Tips for planning, creating & improving your nonprofit’s website
Target audience: Nonprofits, cause organizations, foundations, NGOs, social enterprises, businesses, educators, Web publishers, bloggers.
Last week in this ongoing series you learned five ways to make your website content more remarkable. In this post, we’ll drill down into your website’s landing pages to find ways to improve one of your organization’s most important ways of reaching the public.
What’s a landing page and why should you care?
A landing page is a page on your website where you want visitors to complete a specific transaction, such as donating money or joining an email list. These are some of the most important pages on your site. As author and social marketer Seth Godin put it: “Landing pages are the new direct marketing, and everyone with a website is a direct marketer.”
As you can imagine, this is always harder than it sounds. Bad design, uninspiring text and slow load times are just a few challenges.
Following are 15 specific things you can do now to improve the performance of your landing pages.
Planning your landing pages
1What’s your goal? Pick one, and only one. This is often the most difficult part of an online strategy, so take some time to get it right.
2Who’s your audience? It’s tempting to think that your landing page needs to engage all of your audiences, but if you try and create messages that speak to everyone, all you’ll end up doing is inspiring no one.
3What’s your story? Pick one, and make sure it hooks into people’s emotions.
Creating your landing pages
4Maintain the same branding on all landing pages. There should be uniformity on your Facebook custom tab and avatar, in your email newsletter template, and in your direct mail pieces. A consistent visual experience is the lubricant for smooth transactions and higher conversions.
5Use white space to direct the eye. White space at the margins will tend to direct your visitor to the center of the page.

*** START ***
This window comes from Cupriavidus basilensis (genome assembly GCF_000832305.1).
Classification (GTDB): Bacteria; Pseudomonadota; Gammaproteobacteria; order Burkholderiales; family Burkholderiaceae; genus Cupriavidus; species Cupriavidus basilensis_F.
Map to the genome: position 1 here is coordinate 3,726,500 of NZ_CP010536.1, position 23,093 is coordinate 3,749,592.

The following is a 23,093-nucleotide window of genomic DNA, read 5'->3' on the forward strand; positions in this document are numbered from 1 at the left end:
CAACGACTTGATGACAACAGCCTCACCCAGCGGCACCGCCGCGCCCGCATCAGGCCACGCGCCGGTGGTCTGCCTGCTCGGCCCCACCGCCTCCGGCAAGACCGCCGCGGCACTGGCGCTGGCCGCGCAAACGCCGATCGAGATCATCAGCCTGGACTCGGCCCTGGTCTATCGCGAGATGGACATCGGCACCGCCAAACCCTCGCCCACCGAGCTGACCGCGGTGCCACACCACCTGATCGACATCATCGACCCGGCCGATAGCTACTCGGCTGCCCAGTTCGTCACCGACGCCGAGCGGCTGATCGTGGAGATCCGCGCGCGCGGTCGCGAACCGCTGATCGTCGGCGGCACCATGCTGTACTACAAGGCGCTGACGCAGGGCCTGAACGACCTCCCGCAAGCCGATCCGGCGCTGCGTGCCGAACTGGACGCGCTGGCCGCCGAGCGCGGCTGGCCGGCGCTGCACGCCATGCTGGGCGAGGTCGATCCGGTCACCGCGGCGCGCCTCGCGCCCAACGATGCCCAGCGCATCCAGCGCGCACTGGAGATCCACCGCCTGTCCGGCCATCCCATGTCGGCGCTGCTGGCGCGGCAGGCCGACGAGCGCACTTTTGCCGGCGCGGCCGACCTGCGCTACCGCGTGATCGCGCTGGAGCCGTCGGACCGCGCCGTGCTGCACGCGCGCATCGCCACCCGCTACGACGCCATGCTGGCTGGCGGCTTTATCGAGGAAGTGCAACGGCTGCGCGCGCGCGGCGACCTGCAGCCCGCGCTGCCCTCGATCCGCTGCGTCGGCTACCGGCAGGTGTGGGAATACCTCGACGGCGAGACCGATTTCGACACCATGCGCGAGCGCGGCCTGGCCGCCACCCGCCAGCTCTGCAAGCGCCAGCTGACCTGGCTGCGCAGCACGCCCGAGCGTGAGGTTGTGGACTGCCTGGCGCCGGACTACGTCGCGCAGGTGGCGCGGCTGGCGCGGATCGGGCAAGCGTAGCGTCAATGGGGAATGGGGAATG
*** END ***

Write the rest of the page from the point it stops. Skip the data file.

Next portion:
6Use bullet points and numbered items. Bullet points are extremely humble little creatures but they subconsciously convey two powerful messages: “You will be getting several things here,” and “These things are very specific.”
7Use big buttons. As Amnesty International found, bigger donation buttons help convert more donors.
8Focus attention with a compelling and concise headline that states the outcome. Malaria No More is a great example of where this is implemented well.
9Focus attention with a compelling image. One technique that works particularly well: a photo of an individual looking directly at the user.
10Spend the money on licensing a professionally shot photograph. If you won’t be hiring a local photographer, you can use a stock photo agency such as Fotolia, BigStockPhoto, iStockphoto, Shutterstock or Getty Images.
11Use fewer words. Focus only on story and the call to action. A good exercise in condensing text is to take your existing copy and cut it in half. Chances are good that you’ll end up with a much more effective landing page.
12Keep the important stuff above the fold (the area of browser that’s visible without scrolling down).
Improving functions within landing pages
13Ditch the sidebars. Unless the information in the sidebar contributes to the landing page, get rid of them!
14Reduce page load times. People start to drop off if your page takes longer that 2 seconds to load. Use Google Page Speed for suggestions on making your page faster.
15Get more out of your thank you page. Your cause is top of mind for people when they donate or sign a petition. Use that moment to get them to take another action (e.g., share, join an email list or SMS list).
Five ways to improve your website’s SEO
The next installment of this series will focus on improving your website’s ability to rank on page one of Google. If you haven’t yet, you can subscribe to the series here.
John Haydon delivers social web strategy solutions for “the quick, the smart, and the slightly manic.” Curious? Then connect up: Contact John by email, see his profile page, visit the John Haydon blog, follow him on Twitter and Google Plus or leave a comment.
This work is licensed under a Creative Commons Attribution-NonCommercial 3.0 Unported.